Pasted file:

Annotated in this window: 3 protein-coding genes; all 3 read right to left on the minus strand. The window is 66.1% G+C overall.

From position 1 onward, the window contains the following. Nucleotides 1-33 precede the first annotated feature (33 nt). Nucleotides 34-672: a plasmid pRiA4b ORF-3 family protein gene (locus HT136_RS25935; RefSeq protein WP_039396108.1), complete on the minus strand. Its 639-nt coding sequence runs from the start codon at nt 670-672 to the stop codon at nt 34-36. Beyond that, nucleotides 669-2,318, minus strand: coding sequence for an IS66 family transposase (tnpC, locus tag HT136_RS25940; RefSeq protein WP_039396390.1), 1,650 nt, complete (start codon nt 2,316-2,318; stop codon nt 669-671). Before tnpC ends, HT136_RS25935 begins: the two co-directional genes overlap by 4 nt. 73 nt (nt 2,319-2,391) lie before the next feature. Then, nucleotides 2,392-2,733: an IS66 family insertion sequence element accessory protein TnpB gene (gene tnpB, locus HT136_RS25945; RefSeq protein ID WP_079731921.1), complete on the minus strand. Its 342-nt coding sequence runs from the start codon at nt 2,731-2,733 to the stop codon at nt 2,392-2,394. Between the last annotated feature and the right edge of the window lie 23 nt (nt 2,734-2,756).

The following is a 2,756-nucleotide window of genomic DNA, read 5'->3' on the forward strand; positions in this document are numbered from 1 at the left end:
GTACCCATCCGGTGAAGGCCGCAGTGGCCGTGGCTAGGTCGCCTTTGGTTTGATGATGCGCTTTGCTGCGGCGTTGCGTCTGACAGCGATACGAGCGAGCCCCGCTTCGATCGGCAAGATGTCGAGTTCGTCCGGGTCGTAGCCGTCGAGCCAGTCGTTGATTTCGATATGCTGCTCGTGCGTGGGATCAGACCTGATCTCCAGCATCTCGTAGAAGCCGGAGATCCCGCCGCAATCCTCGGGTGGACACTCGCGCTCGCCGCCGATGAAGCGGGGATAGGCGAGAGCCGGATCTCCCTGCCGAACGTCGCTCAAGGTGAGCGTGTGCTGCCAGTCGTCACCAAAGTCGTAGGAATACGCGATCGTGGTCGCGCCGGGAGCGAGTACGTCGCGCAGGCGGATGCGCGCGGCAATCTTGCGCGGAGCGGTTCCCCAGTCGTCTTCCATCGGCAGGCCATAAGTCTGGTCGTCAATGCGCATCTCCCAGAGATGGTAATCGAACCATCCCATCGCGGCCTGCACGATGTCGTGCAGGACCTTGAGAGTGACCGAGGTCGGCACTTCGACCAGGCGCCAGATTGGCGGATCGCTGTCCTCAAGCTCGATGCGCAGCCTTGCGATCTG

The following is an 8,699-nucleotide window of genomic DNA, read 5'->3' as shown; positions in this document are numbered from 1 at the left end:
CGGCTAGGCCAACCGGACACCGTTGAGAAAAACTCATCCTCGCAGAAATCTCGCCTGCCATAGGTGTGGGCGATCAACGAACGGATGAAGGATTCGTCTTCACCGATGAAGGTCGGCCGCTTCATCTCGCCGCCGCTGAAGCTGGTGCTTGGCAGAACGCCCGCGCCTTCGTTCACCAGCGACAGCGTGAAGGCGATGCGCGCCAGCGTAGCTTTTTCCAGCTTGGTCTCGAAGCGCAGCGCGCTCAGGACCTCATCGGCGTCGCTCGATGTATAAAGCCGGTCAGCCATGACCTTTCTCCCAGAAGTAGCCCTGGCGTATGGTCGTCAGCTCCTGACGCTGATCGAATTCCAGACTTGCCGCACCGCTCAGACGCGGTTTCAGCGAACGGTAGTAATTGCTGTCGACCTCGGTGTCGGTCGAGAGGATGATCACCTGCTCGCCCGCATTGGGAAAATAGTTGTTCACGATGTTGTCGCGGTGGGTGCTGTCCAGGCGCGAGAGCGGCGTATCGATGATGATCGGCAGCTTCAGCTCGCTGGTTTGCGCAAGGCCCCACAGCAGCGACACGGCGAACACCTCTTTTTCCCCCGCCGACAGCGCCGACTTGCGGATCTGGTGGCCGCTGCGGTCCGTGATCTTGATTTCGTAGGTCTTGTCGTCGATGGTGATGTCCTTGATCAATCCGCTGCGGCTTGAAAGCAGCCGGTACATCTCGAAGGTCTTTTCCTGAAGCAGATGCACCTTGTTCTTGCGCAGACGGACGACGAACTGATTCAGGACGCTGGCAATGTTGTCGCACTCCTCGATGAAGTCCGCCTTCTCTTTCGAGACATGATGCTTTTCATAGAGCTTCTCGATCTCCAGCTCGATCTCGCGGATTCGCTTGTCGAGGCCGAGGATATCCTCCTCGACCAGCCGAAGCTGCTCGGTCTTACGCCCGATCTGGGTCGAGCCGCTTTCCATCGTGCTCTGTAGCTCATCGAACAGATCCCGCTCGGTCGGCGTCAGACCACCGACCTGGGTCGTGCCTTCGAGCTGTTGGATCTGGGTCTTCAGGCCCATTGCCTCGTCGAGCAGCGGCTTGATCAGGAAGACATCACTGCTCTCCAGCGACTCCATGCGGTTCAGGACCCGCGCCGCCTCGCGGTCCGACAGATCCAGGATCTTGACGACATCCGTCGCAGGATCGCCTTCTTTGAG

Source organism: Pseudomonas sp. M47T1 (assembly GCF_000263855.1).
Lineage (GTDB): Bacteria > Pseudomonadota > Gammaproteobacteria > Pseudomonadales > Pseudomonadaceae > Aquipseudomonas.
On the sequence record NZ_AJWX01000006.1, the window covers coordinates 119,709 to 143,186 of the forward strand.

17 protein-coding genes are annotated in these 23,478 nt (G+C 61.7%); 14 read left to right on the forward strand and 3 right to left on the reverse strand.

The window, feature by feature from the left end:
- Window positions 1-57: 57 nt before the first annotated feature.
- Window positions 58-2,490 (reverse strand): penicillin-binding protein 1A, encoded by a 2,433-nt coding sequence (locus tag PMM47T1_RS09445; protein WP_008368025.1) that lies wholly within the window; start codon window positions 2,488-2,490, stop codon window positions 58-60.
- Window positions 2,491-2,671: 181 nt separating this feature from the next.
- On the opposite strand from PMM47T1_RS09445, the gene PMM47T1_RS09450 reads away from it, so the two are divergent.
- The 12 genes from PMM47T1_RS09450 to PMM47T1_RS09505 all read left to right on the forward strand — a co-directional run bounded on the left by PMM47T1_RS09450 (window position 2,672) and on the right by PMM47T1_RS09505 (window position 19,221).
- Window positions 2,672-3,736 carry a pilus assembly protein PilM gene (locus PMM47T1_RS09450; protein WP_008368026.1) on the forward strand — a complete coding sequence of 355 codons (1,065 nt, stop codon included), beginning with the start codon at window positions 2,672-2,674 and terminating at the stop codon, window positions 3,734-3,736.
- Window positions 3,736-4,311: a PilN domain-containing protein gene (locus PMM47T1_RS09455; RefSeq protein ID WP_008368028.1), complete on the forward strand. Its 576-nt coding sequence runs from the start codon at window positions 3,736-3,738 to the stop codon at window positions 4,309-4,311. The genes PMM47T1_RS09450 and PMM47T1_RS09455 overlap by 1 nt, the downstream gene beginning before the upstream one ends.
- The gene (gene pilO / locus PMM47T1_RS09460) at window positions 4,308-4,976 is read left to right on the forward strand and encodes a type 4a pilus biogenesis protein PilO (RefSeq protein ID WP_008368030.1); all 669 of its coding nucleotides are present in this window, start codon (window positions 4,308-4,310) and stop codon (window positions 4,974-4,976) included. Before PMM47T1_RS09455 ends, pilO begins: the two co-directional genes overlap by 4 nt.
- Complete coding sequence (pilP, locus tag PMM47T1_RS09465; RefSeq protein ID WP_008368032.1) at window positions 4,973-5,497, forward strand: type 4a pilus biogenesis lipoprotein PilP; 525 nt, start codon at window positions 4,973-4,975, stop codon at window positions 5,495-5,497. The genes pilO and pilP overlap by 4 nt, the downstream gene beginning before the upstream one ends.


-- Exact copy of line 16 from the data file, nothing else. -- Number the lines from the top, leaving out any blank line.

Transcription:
- The 12 genes from PMM47T1_RS09450 to PMM47T1_RS09505 all read left to right on the forward strand — a co-directional run bounded on the left by PMM47T1_RS09450 (window position 2,672) and on the right by PMM47T1_RS09505 (window position 19,221).